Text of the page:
Five Reasons Why We Still Need Manual Testing

November 15, 2020

There are two approaches to software testing — Manual and Automated testing. In Manual testing, as the name suggests, all tests are performed manually by a human(s). In Automated testing, test engineers write codes and tests are done by computers. 

Over the past few years, Automated testing has become more and more popular. It’s not surprising as this approach has many advantages! Automated testing requires less time, you can run many repetitive tests quickly, and this could be very time consuming if you’d done it manually. Automated testing also allows for higher test coverage, and in many cases, it is more cost-effective in the long run. 

So, it’s no wonder that there is a lot of talk about the uncertain future of Manual testing. Sometimes you hear companies saying that Manual testers are not required anymore. But this is not true. There are always going to be scenarios where human input is the only way to achieve the best possible outcome. 

There are plenty of reasons why we need Manual testing. Let's talk about some of them. 

Manual testing is more cost-effective for small projects. 

Automated testing software itself is really expensive, and anyway, it cannot work without a human(s). Somebody has to manage and maintain it! 

The salary of skilled Automated testing engineers can be pretty high, which is why the costs of Automated testing for small projects cannot really be justified. 

On the other hand, Manual testing allows a company to quickly set up a team of testers, and have the job done without a massive initial investment. 

Manual testing saves time when checking small modifications.

One of the main reasons why Automated testing is so popular is that it shortens the time needed for developing new software. 

QA team members can run an enormous number of tests in a very short time, and that is a big bonus, of course. But here’s the thing. 

Test Automation engineers need time to plan and to write test codes, and they have to reconfigure Automated test scripts every single time a modification in an application has been made. 

So, in most cases, quick manual verification makes more sense, than rewriting test scripts when dealing with minor, and often repeated changes.  

User experience can be evaluated during Manual testing. 

Even the biggest fans of Automated testing cannot ignore this. 

The human eye and brain are irreplaceable when it comes to testing the user experience.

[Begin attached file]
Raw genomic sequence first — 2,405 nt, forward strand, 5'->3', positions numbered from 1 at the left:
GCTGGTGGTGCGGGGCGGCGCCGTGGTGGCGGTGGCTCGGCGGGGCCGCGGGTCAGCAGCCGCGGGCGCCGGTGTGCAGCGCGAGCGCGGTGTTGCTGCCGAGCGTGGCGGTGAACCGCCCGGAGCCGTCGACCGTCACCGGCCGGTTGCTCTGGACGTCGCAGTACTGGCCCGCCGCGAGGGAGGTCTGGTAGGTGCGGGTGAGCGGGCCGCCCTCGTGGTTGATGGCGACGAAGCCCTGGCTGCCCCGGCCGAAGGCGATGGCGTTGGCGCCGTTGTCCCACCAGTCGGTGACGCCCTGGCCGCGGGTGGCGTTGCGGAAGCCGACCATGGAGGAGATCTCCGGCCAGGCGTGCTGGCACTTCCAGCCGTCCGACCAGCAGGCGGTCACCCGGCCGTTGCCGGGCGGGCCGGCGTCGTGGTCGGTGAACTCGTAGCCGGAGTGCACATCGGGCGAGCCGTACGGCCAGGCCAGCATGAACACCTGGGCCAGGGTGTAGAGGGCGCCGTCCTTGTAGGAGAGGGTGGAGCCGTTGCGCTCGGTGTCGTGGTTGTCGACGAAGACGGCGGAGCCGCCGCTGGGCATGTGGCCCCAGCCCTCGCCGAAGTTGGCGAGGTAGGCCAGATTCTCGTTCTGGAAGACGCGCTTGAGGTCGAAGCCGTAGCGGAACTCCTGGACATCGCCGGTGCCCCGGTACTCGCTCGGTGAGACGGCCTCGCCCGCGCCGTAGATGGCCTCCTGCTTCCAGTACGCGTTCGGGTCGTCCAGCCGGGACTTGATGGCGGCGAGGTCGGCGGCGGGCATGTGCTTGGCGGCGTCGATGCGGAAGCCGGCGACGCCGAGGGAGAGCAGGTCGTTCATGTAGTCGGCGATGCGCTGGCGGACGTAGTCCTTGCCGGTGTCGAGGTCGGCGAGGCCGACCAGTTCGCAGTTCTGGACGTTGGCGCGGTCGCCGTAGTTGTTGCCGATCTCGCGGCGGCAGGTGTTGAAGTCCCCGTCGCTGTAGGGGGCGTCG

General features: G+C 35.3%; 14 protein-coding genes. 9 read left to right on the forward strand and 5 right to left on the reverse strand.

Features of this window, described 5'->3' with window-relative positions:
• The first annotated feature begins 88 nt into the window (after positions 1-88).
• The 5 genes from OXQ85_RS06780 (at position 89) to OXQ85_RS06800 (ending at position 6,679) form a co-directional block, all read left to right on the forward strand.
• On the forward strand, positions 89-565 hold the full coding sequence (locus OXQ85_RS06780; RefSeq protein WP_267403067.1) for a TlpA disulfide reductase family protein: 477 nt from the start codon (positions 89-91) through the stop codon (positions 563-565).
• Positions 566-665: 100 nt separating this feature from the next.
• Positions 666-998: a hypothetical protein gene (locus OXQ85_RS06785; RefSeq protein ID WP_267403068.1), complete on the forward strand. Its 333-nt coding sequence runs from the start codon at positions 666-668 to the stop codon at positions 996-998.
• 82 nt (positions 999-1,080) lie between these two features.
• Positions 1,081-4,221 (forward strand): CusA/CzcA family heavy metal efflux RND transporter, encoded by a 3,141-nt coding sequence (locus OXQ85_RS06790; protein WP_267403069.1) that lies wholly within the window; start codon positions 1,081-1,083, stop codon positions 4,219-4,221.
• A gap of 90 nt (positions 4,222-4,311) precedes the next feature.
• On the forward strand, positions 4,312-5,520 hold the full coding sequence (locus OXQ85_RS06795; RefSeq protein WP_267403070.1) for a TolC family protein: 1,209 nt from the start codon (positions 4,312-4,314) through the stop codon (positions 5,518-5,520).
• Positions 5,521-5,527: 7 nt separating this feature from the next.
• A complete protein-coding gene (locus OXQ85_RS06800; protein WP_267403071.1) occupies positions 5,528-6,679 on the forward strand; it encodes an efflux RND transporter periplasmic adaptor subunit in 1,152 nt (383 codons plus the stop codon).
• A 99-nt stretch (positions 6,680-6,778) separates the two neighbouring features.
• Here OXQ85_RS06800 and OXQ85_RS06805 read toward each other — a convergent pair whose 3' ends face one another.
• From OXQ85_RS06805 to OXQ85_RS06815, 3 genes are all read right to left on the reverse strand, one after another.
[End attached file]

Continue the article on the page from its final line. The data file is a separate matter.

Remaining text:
Yes, we can check the placement and alignment of elements with Automated testing. But usually, a more in-depth human assessment is needed. 

For example, is this particular interface user friendly? How visually appealing is that application? How fun is the video game? 

No Automation tool can answer these questions. 

Automated tests can only test what is predictable. 

With Automated testing you can test software to make sure that it does what it is expected to do. Therefore, these tests can only evaluate what they are told to check, and cannot capture all unforeseen errors. 

Even the most experienced test Automation engineers cannot always predict how end-users might use the application. And this is where the power of exploratory Manual testing lays. 

Manual testers go beyond the limits of strict test cases, and they try to explore the software from different perspectives in order to find bugs that nobody would actually think about. 

Some applications and functionalities cannot be tested by computer programs. 

Let's say you have to test the functionality of a fitness tracker. Imitating human movement would be much more expensive than just performing the tests manually with an actual human. 

Or try to imagine that you need to test a mobile application. Again, trying to imitate all those swipe and tap gestures we all do with our mobile devices would be a real challenge in an Auto test. 

So, Manual testing is an obvious and more cost-effective choice in these cases.  

Conclusion

If we’ve still not persuade you that Manual testing is still very much needed, check out this article from Forbes

The founder of QA Mentor — Ruslan Desyatnikov — provides a more in-depth insight into the importance of Manual testing. Hopefully, after reading it you will see the value in Manual testing. 

Manual testing is not going anywhere - at least it isn't any time soon. And there will always be a high demand for skilled professionals in this field. Besides, Manual testing is relatively easy to learn, and with some time and effort you could start your career in the IT world pretty quickly by taking a Manual QA course.  


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